SWAPO launched two counterattacks into Southwest Africa early in 1982. One was through the Kaokaland Desert, and the other through the Tsumeb mining region. But SWAPO simply lacked the strength or logistics to carry through with a major offensive. When the South Africans hurled back both thrusts, secret peace negotiations commenced but again went nowhere.

The International Front

Externals: SADF troops returning from an operation.
10 #235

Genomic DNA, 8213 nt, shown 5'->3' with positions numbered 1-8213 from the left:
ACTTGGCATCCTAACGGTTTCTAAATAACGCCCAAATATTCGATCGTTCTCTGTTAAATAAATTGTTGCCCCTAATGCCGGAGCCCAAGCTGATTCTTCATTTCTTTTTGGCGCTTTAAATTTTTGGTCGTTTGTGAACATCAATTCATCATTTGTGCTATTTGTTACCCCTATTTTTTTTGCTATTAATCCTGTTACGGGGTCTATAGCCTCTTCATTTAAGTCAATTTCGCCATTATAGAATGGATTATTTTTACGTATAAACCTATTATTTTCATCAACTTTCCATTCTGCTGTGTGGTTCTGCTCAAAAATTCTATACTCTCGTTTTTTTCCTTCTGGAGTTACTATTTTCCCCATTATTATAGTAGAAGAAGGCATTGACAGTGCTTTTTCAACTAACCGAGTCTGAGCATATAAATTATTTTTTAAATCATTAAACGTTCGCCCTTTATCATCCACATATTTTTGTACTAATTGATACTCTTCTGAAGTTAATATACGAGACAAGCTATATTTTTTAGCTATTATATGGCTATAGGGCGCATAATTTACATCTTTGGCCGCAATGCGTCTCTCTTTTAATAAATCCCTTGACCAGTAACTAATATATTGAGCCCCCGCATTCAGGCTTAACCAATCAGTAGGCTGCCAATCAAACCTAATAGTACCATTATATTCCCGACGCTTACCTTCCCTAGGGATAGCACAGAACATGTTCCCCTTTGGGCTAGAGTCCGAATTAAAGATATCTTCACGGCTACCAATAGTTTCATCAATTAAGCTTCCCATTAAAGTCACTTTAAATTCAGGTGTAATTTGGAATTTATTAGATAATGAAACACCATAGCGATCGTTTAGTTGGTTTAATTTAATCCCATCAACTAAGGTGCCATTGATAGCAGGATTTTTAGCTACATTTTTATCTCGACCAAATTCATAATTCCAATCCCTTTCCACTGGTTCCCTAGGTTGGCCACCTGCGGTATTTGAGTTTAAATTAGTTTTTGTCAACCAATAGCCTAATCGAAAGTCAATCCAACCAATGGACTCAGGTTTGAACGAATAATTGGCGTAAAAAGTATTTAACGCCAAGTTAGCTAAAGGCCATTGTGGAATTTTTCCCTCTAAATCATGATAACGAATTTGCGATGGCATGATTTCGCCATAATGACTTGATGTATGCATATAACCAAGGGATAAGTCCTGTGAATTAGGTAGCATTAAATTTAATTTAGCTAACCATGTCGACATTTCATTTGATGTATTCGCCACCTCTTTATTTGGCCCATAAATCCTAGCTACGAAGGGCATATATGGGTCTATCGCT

Pressure was building against South Africa from another direction. An international movement to end white minority rule there utilized boycotts, UN sanctions and support for the anti-apartheid resistance, which was led by the African National Congress (ANC). Pretoria offered to withdraw its forces from Southwest Africa if the Cubans would pull out of Angola. Luanda rejected that proposal. Communist nations supplied the MPLA with SAM-3 and SAM-6 anti-aircraft missiles, useful for neutralizing the South African Air Force’s incursions. And the situation within Angola was still uncertain. By August 1983, UNITA forces occupied more than a quarter of the country, and the Reagan administration was increasing its support for anti-Marxist insurgents. It was a tricky situation, with Washington claiming to be fighting against communism while Luanda claimed to be fighting against apartheid. With its new and powerful allies, UNITA fought on with increasing confidence. Concerned about their Angolan ally the Soviets stepped up shipments of military hardware, while the Cubans provided even more troops. Rushing to act before the MPLA and SWAPO could rebuild, South Africa launched Operation ASKARI in December, and raked SWAPO, FAPLA and Cuban units in January 1984, killing 324 communists for five dead South Africans. That prompted renewed peace negoiations, but as the talks dragged on fruitlessly the fighting in the bush continued. By year’s end 584 SWAPO insurgents had been killed; the South Africans had lost 39 troops. Nevertheless, by the end of 1984 SWAPO still had 8,500 trained guerillas under arms. SWAPO returned in force in 1985. Soviet Gen. Konstantin Shagnovich was given overall command of a massive assault that kicked off on 15 August 1985, in hopes of capturing UNITA’s capital of Jamba. Attacking out of the towns of Luena and Moxico, the two-pronged offensive ran into difficulties when Savimbi and his commanders prudently fell back into thick brush, where the soft, sandy ground hampered the movement of Soviet T-34, T-55 and T-62 tanks. The pincer’s right prong was especially hindered, and quickly came under attack by UNITA forces. When the left element tried to come to the right’s assistance, it fell under murderous UNITA artillery and mortar fire and strafing by South African Air Force